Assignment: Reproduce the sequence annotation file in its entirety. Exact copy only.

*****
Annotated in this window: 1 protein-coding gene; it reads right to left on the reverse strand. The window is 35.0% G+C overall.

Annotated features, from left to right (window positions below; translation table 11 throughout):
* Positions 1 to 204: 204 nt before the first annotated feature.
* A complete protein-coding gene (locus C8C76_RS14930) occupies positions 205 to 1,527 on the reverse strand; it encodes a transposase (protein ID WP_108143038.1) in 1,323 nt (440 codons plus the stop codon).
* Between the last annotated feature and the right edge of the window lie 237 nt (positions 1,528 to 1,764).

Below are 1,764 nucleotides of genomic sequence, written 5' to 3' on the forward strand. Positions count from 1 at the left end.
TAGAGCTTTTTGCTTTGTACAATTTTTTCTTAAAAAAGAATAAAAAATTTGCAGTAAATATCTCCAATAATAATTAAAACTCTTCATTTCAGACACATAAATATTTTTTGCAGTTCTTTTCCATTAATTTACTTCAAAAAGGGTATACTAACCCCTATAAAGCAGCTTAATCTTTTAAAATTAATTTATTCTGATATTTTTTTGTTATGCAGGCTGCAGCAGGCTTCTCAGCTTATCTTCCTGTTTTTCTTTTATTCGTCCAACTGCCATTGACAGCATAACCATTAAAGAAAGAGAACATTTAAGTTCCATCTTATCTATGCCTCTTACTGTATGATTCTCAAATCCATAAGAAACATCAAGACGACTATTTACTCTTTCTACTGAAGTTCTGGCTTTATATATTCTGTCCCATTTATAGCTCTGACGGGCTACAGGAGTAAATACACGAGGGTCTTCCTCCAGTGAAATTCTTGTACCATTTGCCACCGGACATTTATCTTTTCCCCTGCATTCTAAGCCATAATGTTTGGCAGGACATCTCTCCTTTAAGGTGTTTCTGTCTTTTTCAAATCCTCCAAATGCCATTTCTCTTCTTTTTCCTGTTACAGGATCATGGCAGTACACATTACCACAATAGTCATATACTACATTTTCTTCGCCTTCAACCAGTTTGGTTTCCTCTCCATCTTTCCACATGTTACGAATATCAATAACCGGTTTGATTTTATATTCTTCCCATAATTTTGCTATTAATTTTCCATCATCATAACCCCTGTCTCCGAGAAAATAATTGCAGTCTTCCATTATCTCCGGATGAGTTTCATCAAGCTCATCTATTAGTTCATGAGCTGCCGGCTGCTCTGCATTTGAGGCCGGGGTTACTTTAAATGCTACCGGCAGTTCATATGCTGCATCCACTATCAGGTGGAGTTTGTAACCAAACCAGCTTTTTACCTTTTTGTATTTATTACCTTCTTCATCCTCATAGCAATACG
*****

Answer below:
Annotated in this window: 1 protein-coding gene; it reads right to left on the reverse strand. The window is 35.0% G+C overall.

Annotated features, from left to right (window positions below; translation table 11 throughout):
* Positions 1 to 204: 204 nt before the first annotated feature.
* A complete protein-coding gene (locus C8C76_RS14930) occupies positions 205 to 1,527 on the reverse strand; it encodes a transposase (protein ID WP_108143038.1) in 1,323 nt (440 codons plus the stop codon).
* Between the last annotated feature and the right edge of the window lie 237 nt (positions 1,528 to 1,764).

Below are 1,764 nucleotides of genomic sequence, written 5' to 3' on the forward strand. Positions count from 1 at the left end.
TAGAGCTTTTTGCTTTGTACAATTTTTTCTTAAAAAAGAATAAAAAATTTGCAGTAAATATCTCCAATAATAATTAAAACTCTTCATTTCAGACACATAAATATTTTTTGCAGTTCTTTTCCATTAATTTACTTCAAAAAGGGTATACTAACCCCTATAAAGCAGCTTAATCTTTTAAAATTAATTTATTCTGATATTTTTTTGTTATGCAGGCTGCAGCAGGCTTCTCAGCTTATCTTCCTGTTTTTCTTTTATTCGTCCAACTGCCATTGACAGCATAACCATTAAAGAAAGAGAACATTTAAGTTCCATCTTATCTATGCCTCTTACTGTATGATTCTCAAATCCATAAGAAACATCAAGACGACTATTTACTCTTTCTACTGAAGTTCTGGCTTTATATATTCTGTCCCATTTATAGCTCTGACGGGCTACAGGAGTAAATACACGAGGGTCTTCCTCCAGTGAAATTCTTGTACCATTTGCCACCGGACATTTATCTTTTCCCCTGCATTCTAAGCCATAATGTTTGGCAGGACATCTCTCCTTTAAGGTGTTTCTGTCTTTTTCAAATCCTCCAAATGCCATTTCTCTTCTTTTTCCTGTTACAGGATCATGGCAGTACACATTACCACAATAGTCATATACTACATTTTCTTCGCCTTCAACCAGTTTGGTTTCCTCTCCATCTTTCCACATGTTACGAATATCAATAACCGGTTTGATTTTATATTCTTCCCATAATTTTGCTATTAATTTTCCATCATCATAACCCCTGTCTCCGAGAAAATAATTGCAGTCTTCCATTATCTCCGGATGAGTTTCATCAAGCTCATCTATTAGTTCATGAGCTGCCGGCTGCTCTGCATTTGAGGCCGGGGTTACTTTAAATGCTACCGGCAGTTCATATGCTGCATCCACTATCAGGTGGAGTTTGTAACCAAACCAGCTTTTTACCTTTTTGTATTTATTACCTTCTTCATCCTCATAGCAATACG